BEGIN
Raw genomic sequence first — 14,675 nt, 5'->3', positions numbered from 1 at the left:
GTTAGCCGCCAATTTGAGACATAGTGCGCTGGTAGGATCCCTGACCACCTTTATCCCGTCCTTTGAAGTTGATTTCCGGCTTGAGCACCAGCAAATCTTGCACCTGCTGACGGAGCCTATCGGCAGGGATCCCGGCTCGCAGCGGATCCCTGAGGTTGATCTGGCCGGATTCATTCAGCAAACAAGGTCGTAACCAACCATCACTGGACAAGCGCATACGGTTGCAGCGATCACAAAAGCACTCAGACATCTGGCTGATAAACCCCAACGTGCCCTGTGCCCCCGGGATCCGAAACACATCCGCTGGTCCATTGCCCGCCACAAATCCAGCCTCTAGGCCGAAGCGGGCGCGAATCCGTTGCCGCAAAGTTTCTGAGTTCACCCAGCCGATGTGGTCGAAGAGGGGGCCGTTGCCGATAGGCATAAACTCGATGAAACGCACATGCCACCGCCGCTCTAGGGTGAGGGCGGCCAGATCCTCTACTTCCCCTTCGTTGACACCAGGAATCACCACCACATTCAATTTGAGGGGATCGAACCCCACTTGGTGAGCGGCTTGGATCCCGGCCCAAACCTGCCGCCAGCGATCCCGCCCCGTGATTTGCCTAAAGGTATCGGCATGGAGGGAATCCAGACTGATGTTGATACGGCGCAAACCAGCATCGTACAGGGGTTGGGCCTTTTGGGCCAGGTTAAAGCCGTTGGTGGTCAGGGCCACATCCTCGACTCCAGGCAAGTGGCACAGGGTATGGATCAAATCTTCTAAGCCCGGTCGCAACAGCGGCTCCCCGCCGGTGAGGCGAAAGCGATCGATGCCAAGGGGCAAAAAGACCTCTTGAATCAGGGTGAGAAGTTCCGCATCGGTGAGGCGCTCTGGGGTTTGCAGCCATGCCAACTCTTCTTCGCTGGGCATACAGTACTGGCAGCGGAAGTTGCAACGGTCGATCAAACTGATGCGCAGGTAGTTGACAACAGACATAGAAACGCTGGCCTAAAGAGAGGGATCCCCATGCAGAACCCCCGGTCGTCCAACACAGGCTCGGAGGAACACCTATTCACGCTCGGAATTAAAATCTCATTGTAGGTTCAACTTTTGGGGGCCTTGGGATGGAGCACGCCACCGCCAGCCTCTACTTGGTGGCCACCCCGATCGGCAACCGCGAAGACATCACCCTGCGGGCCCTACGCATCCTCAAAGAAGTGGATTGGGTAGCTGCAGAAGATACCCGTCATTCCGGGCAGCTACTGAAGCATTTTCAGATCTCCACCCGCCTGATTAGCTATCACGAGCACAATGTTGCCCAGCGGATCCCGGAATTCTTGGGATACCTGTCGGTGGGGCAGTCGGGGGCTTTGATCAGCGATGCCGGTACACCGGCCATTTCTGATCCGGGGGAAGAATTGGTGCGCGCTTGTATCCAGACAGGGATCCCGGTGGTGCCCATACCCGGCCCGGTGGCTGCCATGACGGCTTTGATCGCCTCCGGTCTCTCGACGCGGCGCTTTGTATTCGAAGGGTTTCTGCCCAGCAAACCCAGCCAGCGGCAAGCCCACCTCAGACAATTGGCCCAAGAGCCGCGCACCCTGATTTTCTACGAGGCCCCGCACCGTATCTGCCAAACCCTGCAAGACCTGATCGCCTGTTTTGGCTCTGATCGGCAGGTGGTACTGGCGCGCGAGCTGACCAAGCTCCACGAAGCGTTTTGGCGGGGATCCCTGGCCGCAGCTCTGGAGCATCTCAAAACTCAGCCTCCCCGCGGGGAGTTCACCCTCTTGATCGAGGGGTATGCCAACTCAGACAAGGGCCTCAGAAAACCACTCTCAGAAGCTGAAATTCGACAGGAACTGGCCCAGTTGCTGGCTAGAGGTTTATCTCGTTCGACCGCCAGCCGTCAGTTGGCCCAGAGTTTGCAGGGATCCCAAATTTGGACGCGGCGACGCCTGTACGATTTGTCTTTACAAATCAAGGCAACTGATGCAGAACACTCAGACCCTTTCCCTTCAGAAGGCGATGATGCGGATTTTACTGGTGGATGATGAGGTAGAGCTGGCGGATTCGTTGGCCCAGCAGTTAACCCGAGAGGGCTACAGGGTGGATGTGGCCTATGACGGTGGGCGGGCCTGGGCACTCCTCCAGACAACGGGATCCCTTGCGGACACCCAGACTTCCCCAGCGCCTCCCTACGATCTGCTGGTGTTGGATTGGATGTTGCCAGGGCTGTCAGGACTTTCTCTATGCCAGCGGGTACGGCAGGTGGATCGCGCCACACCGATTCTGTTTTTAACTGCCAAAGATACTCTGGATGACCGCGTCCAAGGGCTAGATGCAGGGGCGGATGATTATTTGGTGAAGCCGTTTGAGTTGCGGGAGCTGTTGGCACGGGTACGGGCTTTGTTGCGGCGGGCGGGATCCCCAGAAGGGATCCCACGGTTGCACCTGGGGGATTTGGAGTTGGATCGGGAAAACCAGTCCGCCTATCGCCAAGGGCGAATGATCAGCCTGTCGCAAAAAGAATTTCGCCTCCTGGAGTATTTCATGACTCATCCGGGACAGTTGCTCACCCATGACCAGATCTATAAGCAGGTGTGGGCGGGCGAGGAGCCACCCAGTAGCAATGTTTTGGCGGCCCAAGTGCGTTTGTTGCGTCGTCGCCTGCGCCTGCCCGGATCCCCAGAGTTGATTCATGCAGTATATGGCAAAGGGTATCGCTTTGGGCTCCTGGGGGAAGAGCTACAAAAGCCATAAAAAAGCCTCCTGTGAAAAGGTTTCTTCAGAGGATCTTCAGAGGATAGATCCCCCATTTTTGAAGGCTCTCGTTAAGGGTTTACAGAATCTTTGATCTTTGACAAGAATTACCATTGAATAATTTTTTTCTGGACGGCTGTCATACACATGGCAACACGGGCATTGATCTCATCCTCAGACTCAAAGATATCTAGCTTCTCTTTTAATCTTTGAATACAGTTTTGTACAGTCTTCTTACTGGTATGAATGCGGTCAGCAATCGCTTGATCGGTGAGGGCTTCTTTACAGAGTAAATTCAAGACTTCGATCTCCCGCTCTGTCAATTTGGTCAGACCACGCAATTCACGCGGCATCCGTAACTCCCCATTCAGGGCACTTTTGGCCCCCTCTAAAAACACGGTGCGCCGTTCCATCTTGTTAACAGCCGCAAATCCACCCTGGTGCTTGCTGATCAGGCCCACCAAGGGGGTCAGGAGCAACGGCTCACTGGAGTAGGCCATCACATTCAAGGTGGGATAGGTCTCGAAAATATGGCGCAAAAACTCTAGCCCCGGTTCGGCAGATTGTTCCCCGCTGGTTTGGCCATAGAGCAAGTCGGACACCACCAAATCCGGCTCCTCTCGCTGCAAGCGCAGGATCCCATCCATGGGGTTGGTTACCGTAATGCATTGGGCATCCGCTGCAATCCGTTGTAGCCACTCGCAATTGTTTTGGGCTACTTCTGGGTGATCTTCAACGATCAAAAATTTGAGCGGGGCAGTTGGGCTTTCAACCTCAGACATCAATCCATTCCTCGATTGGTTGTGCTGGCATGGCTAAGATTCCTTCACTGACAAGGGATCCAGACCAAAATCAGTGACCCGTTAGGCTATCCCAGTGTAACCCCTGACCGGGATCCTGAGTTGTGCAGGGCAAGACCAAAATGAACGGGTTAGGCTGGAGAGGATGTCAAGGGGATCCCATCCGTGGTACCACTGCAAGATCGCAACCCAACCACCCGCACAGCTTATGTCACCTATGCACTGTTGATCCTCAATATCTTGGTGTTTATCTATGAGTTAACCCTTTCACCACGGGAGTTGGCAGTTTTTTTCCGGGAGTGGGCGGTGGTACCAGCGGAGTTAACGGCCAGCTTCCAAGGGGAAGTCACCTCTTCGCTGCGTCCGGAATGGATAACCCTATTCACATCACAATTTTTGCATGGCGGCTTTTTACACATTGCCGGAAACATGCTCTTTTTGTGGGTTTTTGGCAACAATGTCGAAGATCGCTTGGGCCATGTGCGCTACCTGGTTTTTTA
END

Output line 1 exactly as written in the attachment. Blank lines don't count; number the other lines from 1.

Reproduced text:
Raw genomic sequence first — 14,675 nt, 5'->3', positions numbered from 1 at the left: